Author Spotlight: N.H. Senzai and Escape from Aleppo
Today I'm thrilled to be featuring N.H. Senzai on the blog! Her latest middle grade book, Escape from Aleppo, was released back in January to much praise, including a starred review from Booklist.
N.H. Senzai is the author of Shooting Kabul, which was critically acclaimed and on numerous award lists. Publishers Weekly called it “hard hitting, emotionally wrenching.” Her second book, Saving Kabul Corner, was nominated for an Edgar Award. She is also the author of Ticket to India and Escape from Aleppo. N.H. Senzai lives in the San Francisco Bay Area with her family.
And now, here's my chat with N.H. Senzai!
Hi, Naheed! Welcome and congrats on the publication of Escape from Aleppo. Can you tell us a little about the story and what inspired you to write it?
At its heart, ESCAPE FROM ALEPPO is an adventure story about a girl named Nadia who is separated from her family as they flee the city of Aleppo after their home is bombed. Nadia has to overcome her fears and come up with creative solutions to make her way through the war to find her family again. Through Nadia’s eyes, readers experience life in Syria, during good times and bad, the country’s rich culture, history and the complexities of the war. I was inspired to write this story because I truly believe that kids are capable of handling “heavy” subjects such as war and conflict, and if we present such material in a context they can understand, they will be able to digest the complexities geopolitics and empathize with the characters through their stories.
What was the most satisfying and surprising thing about writing Nadia’s arc?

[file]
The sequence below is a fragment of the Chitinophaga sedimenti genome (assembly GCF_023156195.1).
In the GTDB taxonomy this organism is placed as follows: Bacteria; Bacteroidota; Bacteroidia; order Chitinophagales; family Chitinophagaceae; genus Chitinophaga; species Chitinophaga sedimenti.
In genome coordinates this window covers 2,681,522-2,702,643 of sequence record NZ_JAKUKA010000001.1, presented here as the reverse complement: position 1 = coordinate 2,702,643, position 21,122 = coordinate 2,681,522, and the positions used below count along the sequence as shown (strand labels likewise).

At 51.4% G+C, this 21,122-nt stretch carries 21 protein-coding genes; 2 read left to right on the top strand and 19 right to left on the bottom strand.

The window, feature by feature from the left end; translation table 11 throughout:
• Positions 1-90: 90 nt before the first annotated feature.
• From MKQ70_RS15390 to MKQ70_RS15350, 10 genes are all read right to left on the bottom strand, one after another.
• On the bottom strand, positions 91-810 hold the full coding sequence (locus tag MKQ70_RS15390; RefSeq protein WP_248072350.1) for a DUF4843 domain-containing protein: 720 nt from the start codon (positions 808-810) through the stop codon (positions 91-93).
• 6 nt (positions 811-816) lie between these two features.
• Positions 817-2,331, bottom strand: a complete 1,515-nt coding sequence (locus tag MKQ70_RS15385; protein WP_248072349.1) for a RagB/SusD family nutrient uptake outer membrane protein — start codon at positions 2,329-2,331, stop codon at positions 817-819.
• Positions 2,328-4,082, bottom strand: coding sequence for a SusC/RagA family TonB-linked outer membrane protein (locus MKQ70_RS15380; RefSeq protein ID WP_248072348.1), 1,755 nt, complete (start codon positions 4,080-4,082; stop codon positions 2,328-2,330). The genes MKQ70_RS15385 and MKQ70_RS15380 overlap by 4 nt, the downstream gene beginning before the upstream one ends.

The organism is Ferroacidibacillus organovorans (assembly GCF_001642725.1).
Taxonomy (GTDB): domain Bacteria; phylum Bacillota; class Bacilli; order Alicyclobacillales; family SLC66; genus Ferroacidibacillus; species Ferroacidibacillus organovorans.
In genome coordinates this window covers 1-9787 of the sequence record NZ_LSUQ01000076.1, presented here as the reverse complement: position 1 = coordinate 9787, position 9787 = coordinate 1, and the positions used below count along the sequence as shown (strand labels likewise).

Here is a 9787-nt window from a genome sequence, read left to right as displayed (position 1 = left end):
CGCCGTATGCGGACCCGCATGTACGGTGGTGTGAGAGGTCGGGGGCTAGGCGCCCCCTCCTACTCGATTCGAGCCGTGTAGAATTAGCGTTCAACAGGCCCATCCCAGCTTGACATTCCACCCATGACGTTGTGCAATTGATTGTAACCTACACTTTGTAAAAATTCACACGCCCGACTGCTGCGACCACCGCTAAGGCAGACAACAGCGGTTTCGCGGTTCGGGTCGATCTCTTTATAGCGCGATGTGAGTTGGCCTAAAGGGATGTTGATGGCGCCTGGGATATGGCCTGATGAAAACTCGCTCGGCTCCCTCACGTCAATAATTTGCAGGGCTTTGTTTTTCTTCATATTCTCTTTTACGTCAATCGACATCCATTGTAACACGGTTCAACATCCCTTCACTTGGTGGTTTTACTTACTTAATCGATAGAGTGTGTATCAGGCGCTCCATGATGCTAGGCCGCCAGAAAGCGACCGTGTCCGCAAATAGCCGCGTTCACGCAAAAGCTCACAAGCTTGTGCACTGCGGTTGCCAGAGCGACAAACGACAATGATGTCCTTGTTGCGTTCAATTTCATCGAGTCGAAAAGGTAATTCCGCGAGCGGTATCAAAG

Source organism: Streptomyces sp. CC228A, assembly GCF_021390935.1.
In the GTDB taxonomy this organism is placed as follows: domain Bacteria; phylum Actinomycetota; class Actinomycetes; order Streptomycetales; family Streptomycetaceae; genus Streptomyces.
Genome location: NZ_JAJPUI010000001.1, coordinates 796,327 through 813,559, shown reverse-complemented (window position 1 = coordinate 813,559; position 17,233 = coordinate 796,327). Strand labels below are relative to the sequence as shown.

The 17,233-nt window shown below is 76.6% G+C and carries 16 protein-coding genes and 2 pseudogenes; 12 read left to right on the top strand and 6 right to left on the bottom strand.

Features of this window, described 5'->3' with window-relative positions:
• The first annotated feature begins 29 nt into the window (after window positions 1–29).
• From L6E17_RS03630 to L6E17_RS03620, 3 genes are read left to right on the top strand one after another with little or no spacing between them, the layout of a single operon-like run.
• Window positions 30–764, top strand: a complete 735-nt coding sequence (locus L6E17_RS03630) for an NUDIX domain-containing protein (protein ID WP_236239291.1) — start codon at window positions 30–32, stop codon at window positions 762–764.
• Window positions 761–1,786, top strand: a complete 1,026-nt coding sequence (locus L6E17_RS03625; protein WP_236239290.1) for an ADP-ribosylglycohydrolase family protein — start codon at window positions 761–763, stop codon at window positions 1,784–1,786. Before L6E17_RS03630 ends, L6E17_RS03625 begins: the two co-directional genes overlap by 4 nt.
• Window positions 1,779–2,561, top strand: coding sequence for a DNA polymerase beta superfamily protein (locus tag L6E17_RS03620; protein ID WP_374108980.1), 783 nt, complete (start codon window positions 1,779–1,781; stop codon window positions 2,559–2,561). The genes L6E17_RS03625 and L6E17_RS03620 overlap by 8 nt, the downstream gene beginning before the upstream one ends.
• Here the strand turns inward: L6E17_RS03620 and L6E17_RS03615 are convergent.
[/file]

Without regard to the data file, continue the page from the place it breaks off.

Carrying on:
When Nadia came and introduced herself to me (figuratively not literally!) I was surprised to find that I didn’t actually like her all that much. She was spoiled, self-centered and pretty much thought the world revolved around her. It took a war to turn her world upside down and for her learn the true value of the gifts she’d been given----the most satisfying part of her journey was seeing her grow----become empathetic to those around her and appreciate her family, life and the incredible city of Aleppo.
At times, it seems like fiction is even more effective than non-fiction when it comes to exposing kids (and adults!) to complex and difficult real-life situations. Why do you think this is?
Empathy. Creating fictional characters with whom a reader connects with engenders empathy----an incredibly powerful tool to sharing complex and difficult real-life situations. In Escape From Aleppo, Nadia’s story allows a reader to walk in the shoes of a child whose life has been turned upside down by the trauma of war and the loss of everything she knows and loves. Although her story takes place in a “faraway” place, Syria, with different customs, religious practices, food and language, readers soon learn that Nadia is more like them than they think----she loves hanging out with friends, watching Arab Idol, begrudging Algebra and has incredible hopes and dreams----at the end of the day my greatest wish is that my readers see how we all share a common humanity, no matter where they are from.